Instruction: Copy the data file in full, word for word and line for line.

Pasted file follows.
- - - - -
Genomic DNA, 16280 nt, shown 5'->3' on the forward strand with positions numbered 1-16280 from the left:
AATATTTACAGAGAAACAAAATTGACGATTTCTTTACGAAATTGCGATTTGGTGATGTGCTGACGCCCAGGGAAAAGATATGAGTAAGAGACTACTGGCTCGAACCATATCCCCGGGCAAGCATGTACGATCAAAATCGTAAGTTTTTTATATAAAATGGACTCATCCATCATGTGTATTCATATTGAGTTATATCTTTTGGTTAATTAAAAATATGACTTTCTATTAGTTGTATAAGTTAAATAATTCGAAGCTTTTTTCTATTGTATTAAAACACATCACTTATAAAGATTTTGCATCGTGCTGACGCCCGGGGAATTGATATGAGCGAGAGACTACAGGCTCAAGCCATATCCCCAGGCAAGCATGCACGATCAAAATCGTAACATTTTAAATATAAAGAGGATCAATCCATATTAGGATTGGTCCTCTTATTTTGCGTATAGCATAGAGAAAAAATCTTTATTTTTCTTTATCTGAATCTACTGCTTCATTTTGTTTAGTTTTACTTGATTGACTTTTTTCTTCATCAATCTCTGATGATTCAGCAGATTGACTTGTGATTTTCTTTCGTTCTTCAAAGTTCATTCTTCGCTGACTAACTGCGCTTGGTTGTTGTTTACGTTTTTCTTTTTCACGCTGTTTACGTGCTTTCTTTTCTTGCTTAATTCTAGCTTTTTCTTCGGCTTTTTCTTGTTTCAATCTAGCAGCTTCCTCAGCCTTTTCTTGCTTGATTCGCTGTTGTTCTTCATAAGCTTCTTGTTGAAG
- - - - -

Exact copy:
Genomic DNA, 16280 nt, shown 5'->3' on the forward strand with positions numbered 1-16280 from the left:
AATATTTACAGAGAAACAAAATTGACGATTTCTTTACGAAATTGCGATTTGGTGATGTGCTGACGCCCAGGGAAAAGATATGAGTAAGAGACTACTGGCTCGAACCATATCCCCGGGCAAGCATGTACGATCAAAATCGTAAGTTTTTTATATAAAATGGACTCATCCATCATGTGTATTCATATTGAGTTATATCTTTTGGTTAATTAAAAATATGACTTTCTATTAGTTGTATAAGTTAAATAATTCGAAGCTTTTTTCTATTGTATTAAAACACATCACTTATAAAGATTTTGCATCGTGCTGACGCCCGGGGAATTGATATGAGCGAGAGACTACAGGCTCAAGCCATATCCCCAGGCAAGCATGCACGATCAAAATCGTAACATTTTAAATATAAAGAGGATCAATCCATATTAGGATTGGTCCTCTTATTTTGCGTATAGCATAGAGAAAAAATCTTTATTTTTCTTTATCTGAATCTACTGCTTCATTTTGTTTAGTTTTACTTGATTGACTTTTTTCTTCATCAATCTCTGATGATTCAGCAGATTGACTTGTGATTTTCTTTCGTTCTTCAAAGTTCATTCTTCGCTGACTAACTGCGCTTGGTTGTTGTTTACGTTTTTCTTTTTCACGCTGTTTACGTGCTTTCTTTTCTTGCTTAATTCTAGCTTTTTCTTCGGCTTTTTCTTGTTTCAATCTAGCAGCTTCCTCAGCCTTTTCTTGCTTGATTCGCTGTTGTTCTTCATAAGCTTCTTGTTGAAG